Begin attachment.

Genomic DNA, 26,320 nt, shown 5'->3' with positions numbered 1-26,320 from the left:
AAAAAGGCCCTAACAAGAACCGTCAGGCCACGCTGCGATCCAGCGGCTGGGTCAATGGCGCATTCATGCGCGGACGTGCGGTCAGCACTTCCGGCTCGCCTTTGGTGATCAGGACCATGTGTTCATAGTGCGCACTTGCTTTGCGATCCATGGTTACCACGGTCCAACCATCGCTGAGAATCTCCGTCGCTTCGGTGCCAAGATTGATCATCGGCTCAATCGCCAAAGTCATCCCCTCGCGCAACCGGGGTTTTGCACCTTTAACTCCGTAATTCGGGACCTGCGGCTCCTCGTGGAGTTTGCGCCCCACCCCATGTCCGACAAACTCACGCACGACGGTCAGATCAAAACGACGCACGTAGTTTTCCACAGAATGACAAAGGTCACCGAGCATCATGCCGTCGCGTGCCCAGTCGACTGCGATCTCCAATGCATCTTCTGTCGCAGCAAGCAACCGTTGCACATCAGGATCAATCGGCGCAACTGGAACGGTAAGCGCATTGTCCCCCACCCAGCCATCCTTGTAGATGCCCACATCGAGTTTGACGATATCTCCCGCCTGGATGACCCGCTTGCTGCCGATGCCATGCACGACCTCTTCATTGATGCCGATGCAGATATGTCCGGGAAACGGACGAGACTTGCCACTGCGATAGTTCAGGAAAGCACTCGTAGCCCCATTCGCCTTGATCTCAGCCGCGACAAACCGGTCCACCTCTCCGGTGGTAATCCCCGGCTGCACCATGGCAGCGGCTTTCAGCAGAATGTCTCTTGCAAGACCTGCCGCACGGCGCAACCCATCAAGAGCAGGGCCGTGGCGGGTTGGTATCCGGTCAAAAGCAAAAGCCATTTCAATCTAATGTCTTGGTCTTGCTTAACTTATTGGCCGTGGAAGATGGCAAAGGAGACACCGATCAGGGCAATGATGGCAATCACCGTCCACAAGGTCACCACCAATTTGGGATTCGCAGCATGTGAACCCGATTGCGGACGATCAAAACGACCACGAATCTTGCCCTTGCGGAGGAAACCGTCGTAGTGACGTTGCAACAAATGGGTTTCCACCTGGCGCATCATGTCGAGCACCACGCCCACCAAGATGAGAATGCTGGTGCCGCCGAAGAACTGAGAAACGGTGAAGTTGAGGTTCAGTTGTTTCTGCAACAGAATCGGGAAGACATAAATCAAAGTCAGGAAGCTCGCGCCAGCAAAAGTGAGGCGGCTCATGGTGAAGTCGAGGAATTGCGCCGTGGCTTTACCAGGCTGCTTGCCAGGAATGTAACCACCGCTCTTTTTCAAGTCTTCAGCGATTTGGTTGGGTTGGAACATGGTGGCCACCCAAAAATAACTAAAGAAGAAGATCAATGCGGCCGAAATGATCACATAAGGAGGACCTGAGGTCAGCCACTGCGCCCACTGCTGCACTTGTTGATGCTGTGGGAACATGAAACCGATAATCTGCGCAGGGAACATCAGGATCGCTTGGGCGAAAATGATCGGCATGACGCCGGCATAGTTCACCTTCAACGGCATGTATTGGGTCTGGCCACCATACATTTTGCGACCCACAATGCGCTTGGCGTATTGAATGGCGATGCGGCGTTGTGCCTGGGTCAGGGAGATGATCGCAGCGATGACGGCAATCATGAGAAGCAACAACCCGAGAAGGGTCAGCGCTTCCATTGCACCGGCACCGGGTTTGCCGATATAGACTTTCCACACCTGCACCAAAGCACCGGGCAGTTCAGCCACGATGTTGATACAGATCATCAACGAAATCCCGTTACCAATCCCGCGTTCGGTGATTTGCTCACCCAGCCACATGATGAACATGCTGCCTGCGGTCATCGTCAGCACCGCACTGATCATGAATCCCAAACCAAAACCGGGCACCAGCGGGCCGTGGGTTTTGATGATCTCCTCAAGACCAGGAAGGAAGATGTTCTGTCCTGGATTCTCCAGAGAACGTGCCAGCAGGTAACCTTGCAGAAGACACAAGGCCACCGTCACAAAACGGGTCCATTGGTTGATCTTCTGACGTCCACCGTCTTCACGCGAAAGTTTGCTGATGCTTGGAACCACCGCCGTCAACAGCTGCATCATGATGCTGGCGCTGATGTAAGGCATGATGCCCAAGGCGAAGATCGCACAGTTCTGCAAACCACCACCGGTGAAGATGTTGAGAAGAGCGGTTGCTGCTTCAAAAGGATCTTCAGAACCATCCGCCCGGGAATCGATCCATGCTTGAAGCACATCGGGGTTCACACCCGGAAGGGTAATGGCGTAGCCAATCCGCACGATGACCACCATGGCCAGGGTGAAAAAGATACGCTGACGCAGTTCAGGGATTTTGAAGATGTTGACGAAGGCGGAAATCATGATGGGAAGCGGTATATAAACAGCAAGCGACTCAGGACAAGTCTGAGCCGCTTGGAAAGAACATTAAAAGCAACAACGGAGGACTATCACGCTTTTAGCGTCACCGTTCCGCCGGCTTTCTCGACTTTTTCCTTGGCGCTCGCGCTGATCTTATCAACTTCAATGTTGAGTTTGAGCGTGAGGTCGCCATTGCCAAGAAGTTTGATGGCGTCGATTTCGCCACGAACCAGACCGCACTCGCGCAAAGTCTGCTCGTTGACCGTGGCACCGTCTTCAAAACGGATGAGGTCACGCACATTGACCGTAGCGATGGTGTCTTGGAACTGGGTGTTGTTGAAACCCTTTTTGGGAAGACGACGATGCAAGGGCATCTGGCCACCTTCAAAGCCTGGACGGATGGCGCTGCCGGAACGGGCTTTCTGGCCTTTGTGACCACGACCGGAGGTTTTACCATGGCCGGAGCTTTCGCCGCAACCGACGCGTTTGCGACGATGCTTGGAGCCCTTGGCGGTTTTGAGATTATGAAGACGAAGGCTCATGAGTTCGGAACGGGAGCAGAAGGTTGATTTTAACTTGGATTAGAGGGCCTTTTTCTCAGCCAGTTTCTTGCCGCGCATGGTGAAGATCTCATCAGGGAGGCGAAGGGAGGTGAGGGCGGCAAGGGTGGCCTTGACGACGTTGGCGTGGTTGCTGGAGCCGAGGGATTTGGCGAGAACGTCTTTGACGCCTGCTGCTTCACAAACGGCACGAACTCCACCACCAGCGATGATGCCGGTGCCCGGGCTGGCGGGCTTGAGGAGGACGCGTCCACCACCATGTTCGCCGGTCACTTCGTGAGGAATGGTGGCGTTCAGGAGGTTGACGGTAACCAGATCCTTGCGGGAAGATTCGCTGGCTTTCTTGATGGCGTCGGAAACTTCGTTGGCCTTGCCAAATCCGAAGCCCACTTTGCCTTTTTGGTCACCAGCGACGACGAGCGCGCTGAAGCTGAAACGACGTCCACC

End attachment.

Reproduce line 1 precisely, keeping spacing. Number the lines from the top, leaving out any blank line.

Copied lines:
Genomic DNA, 26,320 nt, shown 5'->3' with positions numbered 1-26,320 from the left: